Formentera is the baby of the Balearic Islands. Only 17km from Ibiza by sea, it couldn’t be any more different from it’s big sister. It’s calling card really are it’s beaches. Miles of pure white sand and crystal clear water its akin to the Caribbean.
There’s no airport so It’s only accessible by sea, another plus and this makes it quiet and secluded. One for those that really want to get away from it all. We took a trip here for the day from Ibiza to see what it was all about.
The ferry from Playa D’en Bossa takes only 40 mins so before we knew it we were pulling into the harbour at La Savina, a small village with a huge exclusive marina full of million pound yachts. From here we made our way inland slightly (if you can call it that – its only 20km long the island and in the middle so thin you can see the sea on both sides) to San Francisco – the main town.
At its centre stands a wonderfully simple fortified church built in the 18th century. In former times the roof was equipped with cannons and the inhabitants took cover from looting pirates within the thick walls. The church square is the central meeting point of San Francisco and in the morning local craftsmen sell their goods here giving it a wonderful atmosphere. The quaint square lined with cafes and the pedestrianised street’s shops and bars gives a lively bustle to this little town. We really liked this little place and discovered a couple of beautiful shops – one full of hand painted ceramics and one full of gorgeous vintage wear. We picked up a couple of things in each and wished we had a better weight limit for our flights!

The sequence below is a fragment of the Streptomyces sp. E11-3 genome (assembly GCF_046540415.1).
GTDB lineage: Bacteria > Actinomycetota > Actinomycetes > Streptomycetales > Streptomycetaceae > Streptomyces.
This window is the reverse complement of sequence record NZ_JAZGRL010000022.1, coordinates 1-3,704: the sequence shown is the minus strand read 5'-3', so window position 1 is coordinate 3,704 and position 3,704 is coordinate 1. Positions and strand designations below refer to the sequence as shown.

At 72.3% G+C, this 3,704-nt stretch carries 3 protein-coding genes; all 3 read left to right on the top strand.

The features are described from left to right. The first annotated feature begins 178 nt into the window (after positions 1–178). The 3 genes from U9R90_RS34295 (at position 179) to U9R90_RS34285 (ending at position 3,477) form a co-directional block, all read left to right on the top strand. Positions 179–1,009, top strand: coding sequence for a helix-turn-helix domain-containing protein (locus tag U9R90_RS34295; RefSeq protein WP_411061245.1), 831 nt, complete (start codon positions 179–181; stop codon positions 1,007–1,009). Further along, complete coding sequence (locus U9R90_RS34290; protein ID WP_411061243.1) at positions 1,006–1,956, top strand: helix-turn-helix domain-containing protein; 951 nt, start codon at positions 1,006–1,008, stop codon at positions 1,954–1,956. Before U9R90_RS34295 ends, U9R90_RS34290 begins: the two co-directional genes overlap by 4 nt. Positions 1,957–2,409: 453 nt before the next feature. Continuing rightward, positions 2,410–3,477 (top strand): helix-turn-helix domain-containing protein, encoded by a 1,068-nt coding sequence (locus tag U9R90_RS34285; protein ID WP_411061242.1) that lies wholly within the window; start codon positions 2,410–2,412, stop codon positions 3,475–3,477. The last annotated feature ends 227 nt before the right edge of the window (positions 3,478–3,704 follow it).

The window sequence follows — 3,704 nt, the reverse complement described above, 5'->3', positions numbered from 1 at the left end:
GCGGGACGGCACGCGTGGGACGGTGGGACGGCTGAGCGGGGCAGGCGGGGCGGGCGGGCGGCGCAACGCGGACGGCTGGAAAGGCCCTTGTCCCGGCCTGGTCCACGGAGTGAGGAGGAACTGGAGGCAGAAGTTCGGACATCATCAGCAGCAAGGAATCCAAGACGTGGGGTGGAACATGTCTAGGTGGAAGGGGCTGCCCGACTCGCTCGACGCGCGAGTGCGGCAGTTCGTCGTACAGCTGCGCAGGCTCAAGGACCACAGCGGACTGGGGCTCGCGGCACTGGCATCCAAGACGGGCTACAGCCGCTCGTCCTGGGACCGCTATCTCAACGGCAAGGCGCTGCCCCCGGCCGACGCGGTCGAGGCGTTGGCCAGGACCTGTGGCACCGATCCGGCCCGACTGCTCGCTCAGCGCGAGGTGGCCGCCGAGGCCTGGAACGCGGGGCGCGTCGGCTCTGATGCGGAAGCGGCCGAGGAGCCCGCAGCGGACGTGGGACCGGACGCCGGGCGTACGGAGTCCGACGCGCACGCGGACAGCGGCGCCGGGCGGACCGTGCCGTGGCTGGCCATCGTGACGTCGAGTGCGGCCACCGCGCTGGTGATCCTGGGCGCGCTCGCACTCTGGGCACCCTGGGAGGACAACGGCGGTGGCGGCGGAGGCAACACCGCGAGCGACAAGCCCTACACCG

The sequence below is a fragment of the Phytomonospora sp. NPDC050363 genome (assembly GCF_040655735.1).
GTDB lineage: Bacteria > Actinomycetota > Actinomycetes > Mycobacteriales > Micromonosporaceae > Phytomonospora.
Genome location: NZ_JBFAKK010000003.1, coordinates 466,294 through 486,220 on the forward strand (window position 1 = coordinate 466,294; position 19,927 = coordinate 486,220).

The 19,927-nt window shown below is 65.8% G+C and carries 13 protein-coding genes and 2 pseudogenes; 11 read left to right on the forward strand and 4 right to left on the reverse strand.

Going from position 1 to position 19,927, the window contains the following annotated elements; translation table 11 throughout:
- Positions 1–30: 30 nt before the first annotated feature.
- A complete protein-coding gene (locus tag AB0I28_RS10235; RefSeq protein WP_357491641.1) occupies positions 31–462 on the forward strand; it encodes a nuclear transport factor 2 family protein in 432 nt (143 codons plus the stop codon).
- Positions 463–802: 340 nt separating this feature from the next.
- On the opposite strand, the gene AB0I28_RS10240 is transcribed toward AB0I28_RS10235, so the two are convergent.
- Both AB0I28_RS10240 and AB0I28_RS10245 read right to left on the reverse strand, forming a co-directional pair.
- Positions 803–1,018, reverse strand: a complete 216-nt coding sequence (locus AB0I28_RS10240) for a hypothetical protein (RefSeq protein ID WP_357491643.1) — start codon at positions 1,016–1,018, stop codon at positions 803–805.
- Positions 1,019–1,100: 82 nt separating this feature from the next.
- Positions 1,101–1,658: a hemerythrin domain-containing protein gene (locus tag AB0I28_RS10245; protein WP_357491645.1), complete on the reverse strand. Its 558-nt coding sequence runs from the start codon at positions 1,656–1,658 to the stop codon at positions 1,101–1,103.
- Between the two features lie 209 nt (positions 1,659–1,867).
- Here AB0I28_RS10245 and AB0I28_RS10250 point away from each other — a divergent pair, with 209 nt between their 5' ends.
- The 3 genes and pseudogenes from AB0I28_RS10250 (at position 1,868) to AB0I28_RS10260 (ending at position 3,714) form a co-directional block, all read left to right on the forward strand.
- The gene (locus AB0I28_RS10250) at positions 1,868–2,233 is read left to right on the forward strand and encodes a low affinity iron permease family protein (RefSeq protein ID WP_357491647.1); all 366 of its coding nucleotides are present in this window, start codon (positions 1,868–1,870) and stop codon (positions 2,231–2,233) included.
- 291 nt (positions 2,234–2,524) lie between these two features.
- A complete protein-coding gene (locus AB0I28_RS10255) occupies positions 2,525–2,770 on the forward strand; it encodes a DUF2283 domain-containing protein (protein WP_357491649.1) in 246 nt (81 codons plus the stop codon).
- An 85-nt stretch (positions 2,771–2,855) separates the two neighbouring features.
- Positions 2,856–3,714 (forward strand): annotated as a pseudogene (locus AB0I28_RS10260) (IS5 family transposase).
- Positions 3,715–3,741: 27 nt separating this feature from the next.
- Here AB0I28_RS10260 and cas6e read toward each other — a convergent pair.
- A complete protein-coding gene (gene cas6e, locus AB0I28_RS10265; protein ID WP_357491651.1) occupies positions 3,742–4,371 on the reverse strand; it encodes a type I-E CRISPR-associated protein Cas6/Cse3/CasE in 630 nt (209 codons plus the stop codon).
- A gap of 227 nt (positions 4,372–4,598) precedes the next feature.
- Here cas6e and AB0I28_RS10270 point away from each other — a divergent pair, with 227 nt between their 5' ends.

We then drove up the Island, through San Ferran, stopping at the side of the road to take in some of the amazing views over the coastline and then on up to the highest point of the island at 193 metres at La Mola lighthouse from which there are superb vistas from the cliffs plunging down into the sea.
Up to the 1980’s salt was the main product of Formentera, however, production was stopped in 1985 due to the decline in demand. Since then tourism has been the main source of income, but there are farms with agriculture and livestock still functioning on a small scale and a huge production of figs!
We took a little tour via the seaside town of Platja De Mignon and then on to Es Pujols where we enjoyed a lovely lunch in the beach club there before collapsing on the beach for the rest of the afternoon. Some of the clearest water we’ve ever seen – it was exquisite.